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3 minutes reading time (591 words)

The beauty and power of philanthropy

UN

 

The first time I truly understood the beauty and power of philanthropy was when a woman who was normally quiet and composed became so filled with passion that she ran down a long hallway to hug me. It was in that moment that I realized that philanthropy has the power to change people from the inside out. I’ve had the privilege to witnessed up close how philanthropy can transform the giver -- providing profound life satisfaction by opening avenues to meaning and happiness that are not easily found otherwise. When this kind of transformation of the giver is met with impact through an effective mission – the effect is awe-inspiring.

Etymologically, philanthropy simply means, 'the love of humanity'. This definition of love is the sense of caring for, nourishing, developing, or enhancing something or someone. It asks the questions, what does it mean to be human? What is our human potential?

This definition paints the full, nuanced, and respectful nature of philanthropy -- it is about transformation of both the giver and the beneficiary -- unleashing human potential in our world.

Over the past decades it has been clearly demonstrated that philanthropists, can lead the way forward when it comes to caring for our world. Philanthropy enables change – change that may not yet be popular enough to gain widespread support by the public. The founding of MEDA is a perfect example of this kind of leadership. MEDA was founded by a group of Mennonites because they saw the need around the world for a sustainable solution to poverty. MEDA and our supporters have continued to be philanthropic leaders since our creation. Our supporters have been at the forefront of respectful engagement with our clients, the micro-finance movement, and more recently the blended-finance movement.

 

I am not poor anymore


Another unforgettable and enlightening experience with philanthropy came through meeting one of MEDA’s clients. I was leading a group of MEDA supporters on a trip to Tanzania where we met and engaged with several clients in our Strengthening Small Business Value Chains project. All three of these farmers shared powerful stories of their path out of poverty and as they spoke their self-reliance and pride was palpable. I believe there is something important for us to reflect on in the words of Anagisye. He poignantly told us, “I am not poor anymore … Now I give money to build a school in my community.” Anagisye was a beneficiary and now he has become a giver to his community.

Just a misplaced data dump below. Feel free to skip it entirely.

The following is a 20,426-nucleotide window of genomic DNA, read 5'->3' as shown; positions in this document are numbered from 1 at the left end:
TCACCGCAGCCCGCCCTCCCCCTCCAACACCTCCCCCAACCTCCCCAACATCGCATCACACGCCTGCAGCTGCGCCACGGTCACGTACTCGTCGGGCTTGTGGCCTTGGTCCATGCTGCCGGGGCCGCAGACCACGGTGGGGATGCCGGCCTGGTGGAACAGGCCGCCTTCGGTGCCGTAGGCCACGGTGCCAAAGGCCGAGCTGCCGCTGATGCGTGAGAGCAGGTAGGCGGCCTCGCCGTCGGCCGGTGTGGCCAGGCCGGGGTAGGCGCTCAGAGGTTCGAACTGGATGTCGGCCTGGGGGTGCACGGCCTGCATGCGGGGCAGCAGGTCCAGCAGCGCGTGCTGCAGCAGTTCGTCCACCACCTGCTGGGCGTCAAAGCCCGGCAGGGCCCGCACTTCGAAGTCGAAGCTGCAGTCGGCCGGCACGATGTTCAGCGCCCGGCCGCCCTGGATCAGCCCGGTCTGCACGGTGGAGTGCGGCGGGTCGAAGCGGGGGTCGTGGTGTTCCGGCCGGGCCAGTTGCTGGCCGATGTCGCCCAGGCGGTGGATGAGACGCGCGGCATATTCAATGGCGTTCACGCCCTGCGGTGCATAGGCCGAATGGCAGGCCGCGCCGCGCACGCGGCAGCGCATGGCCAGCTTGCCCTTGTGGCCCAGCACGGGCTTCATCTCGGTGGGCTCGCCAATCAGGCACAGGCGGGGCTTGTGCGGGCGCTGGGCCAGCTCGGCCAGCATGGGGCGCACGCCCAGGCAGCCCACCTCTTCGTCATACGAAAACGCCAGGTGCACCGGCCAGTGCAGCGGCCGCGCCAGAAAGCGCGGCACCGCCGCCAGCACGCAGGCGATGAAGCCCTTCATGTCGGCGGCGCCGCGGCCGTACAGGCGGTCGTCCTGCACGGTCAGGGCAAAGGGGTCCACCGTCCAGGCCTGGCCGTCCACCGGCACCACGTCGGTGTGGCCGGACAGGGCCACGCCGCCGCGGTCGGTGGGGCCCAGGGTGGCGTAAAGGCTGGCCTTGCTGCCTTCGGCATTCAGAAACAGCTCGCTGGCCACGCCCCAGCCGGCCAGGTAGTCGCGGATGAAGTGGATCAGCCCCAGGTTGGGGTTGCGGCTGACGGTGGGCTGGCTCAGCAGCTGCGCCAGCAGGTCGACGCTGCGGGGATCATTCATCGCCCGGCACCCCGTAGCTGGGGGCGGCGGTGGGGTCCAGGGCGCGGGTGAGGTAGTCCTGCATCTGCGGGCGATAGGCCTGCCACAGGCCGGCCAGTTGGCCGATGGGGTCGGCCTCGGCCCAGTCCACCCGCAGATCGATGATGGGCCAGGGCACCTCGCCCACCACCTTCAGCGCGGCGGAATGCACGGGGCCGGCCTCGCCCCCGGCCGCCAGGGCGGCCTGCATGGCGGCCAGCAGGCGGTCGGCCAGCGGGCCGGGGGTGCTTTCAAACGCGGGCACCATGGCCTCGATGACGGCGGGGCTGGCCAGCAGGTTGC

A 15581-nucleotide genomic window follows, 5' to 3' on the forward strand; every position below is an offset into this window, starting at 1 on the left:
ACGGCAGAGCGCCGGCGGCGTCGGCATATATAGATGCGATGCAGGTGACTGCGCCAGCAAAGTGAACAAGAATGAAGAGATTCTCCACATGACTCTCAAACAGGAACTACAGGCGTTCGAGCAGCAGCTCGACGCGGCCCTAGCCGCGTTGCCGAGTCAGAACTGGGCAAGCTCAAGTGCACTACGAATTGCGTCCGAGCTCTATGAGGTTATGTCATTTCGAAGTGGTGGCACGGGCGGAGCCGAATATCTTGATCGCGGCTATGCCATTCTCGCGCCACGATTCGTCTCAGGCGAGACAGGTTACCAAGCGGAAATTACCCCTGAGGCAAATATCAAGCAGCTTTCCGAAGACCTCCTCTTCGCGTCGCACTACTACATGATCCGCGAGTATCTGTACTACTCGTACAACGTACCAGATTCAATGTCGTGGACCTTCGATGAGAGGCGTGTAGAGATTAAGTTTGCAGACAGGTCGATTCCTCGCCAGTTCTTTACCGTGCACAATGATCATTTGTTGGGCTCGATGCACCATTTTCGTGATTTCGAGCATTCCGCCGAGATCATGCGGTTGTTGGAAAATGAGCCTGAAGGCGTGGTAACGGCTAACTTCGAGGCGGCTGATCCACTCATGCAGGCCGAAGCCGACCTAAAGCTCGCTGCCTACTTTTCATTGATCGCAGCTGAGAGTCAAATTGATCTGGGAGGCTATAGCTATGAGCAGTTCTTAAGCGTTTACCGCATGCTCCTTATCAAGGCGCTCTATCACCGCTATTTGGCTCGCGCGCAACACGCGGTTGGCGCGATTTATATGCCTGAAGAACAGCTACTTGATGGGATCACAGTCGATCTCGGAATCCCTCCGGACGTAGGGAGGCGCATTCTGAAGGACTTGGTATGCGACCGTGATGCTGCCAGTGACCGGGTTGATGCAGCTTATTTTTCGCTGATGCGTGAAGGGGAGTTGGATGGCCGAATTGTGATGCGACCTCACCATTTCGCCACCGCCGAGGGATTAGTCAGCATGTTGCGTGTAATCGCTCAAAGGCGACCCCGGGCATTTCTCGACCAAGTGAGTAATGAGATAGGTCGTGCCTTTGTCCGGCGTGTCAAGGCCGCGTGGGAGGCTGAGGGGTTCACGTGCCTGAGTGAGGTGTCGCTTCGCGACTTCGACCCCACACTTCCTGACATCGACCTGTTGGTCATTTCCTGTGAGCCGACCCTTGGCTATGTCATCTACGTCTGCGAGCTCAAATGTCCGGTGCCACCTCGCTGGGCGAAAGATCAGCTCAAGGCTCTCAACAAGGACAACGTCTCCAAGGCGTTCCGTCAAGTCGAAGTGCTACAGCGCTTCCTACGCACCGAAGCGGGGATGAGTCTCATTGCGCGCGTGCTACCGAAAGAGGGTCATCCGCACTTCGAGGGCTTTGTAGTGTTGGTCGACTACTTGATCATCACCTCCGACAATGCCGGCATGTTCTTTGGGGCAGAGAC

Time for philanthropists to lead again


I believe it is time for us to be very purposeful and intentional in moving beyond a North America-centric approach to philanthropy to a global approach. In many ways people across the world are similar -- having the same desires, needs and motivations. So much of philanthropy and fundraising is internationally relevant. In his book, Global Fundraising: How the World is Changing the Rules of Philanthropy, Bernard Ross provides insight into our rapidly changing environment stating that “it is true that some of the very best fundraising is happening in the global south.”

At MEDA, an aspirational shift from being North-centric to a more South-centric organization is part of our strategic direction - Towards an Equal World. I am eager to see how we can integrate this aspiration with our fundraising --to care for, nourish, develop, and enhance humanity. It is important that all of us be respectfully invited to be philanthropists. Imagine what could be possible -- I believe it could be almost magical.

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